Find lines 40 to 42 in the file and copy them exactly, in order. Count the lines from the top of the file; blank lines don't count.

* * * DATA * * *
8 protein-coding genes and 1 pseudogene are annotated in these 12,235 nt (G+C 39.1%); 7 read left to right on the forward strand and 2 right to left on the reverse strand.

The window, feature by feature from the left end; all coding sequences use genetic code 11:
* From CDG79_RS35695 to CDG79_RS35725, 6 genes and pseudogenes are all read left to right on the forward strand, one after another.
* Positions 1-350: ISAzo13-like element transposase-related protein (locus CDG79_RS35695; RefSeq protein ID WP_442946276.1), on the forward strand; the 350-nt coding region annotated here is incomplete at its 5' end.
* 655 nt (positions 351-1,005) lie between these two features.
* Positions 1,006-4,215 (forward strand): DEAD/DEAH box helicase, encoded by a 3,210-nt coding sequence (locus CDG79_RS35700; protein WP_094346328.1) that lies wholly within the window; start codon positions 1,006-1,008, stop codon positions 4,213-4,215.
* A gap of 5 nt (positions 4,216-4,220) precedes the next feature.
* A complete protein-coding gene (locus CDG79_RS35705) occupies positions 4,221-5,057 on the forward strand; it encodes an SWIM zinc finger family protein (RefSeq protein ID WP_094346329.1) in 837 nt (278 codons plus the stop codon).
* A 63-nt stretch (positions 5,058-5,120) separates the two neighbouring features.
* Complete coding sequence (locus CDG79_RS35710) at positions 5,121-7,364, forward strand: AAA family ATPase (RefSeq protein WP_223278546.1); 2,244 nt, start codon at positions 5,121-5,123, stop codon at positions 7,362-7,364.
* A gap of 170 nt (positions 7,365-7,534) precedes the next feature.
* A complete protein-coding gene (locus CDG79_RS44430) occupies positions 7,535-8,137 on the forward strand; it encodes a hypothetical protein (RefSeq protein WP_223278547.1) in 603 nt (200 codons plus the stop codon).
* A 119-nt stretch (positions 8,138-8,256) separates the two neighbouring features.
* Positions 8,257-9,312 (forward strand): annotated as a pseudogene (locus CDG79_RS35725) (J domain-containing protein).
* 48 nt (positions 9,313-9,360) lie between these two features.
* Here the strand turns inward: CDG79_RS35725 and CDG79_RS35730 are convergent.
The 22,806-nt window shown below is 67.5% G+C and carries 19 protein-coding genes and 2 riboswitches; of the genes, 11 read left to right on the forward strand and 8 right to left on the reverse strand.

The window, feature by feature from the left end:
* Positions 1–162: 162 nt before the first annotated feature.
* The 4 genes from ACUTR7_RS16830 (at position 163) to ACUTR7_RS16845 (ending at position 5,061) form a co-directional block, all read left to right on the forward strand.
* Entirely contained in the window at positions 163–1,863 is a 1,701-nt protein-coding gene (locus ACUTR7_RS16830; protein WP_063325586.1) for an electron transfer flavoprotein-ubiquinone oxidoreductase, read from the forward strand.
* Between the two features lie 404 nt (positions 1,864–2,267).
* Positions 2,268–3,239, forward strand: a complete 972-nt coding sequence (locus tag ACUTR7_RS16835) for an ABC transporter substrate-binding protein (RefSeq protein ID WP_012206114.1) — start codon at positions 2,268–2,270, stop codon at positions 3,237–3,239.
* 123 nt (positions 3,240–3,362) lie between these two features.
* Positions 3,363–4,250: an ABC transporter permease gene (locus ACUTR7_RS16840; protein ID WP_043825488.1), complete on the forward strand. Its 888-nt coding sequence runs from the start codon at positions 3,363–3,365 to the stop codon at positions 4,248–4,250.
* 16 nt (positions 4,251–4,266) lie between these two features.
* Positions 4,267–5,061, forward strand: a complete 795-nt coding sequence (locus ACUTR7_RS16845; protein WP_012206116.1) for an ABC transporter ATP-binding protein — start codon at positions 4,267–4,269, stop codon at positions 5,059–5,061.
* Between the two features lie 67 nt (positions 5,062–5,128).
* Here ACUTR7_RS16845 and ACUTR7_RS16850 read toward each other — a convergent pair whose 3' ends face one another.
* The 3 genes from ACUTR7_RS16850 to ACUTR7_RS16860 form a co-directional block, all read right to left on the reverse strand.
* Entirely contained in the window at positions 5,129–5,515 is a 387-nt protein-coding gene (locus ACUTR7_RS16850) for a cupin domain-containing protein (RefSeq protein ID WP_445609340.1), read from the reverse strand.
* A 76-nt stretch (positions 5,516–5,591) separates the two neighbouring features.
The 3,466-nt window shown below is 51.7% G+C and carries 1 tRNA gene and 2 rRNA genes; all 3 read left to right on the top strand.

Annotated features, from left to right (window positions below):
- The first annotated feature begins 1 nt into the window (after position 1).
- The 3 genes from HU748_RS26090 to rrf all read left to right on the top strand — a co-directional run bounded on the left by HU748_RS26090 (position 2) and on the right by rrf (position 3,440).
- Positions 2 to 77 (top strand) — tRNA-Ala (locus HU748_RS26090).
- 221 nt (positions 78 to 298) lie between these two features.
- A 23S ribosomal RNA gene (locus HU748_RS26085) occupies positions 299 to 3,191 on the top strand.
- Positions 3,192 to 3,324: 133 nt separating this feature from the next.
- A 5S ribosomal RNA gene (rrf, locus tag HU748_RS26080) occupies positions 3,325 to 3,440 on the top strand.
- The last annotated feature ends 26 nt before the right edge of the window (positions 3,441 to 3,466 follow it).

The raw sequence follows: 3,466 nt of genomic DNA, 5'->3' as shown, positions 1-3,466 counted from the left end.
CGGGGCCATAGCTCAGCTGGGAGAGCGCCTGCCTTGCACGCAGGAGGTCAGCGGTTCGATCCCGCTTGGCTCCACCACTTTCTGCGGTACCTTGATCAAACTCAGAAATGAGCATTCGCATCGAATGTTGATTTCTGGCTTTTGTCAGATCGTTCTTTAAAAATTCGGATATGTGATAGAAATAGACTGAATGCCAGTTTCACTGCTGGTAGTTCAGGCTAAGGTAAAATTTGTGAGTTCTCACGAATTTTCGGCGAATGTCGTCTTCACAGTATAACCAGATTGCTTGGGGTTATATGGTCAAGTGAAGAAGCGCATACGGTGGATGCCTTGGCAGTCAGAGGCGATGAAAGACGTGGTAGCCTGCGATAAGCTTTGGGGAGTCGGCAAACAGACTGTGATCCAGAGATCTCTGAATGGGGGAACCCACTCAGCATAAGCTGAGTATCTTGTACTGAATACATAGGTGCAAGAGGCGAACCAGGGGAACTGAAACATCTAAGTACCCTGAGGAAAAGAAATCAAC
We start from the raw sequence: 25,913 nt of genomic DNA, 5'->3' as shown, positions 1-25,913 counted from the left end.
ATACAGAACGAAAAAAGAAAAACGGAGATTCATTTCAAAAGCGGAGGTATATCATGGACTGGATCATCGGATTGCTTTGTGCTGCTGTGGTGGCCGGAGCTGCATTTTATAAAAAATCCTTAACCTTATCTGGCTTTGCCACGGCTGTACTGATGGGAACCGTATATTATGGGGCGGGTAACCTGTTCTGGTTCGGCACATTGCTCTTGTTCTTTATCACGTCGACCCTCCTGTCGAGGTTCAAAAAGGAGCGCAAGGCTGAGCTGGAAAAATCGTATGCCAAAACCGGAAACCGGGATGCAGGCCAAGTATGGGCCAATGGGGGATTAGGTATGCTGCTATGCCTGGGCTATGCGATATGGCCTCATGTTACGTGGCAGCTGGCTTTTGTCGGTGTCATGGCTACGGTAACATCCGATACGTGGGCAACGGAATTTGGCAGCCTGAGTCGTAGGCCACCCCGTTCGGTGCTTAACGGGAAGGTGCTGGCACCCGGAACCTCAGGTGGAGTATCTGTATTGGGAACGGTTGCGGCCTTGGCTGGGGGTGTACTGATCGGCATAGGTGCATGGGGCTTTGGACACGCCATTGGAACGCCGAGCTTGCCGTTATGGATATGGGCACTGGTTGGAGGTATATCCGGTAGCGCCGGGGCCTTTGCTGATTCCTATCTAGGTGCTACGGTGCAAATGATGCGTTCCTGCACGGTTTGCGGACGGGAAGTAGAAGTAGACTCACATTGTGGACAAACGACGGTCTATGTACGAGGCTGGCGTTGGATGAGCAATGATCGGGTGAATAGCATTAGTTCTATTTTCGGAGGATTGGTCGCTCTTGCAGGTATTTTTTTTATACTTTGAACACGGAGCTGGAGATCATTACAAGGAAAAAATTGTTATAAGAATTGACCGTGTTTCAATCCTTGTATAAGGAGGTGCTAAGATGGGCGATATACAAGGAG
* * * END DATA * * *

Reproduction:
- Positions 3,192 to 3,324: 133 nt separating this feature from the next.
- A 5S ribosomal RNA gene (rrf, locus tag HU748_RS26080) occupies positions 3,325 to 3,440 on the top strand.
- The last annotated feature ends 26 nt before the right edge of the window (positions 3,441 to 3,466 follow it).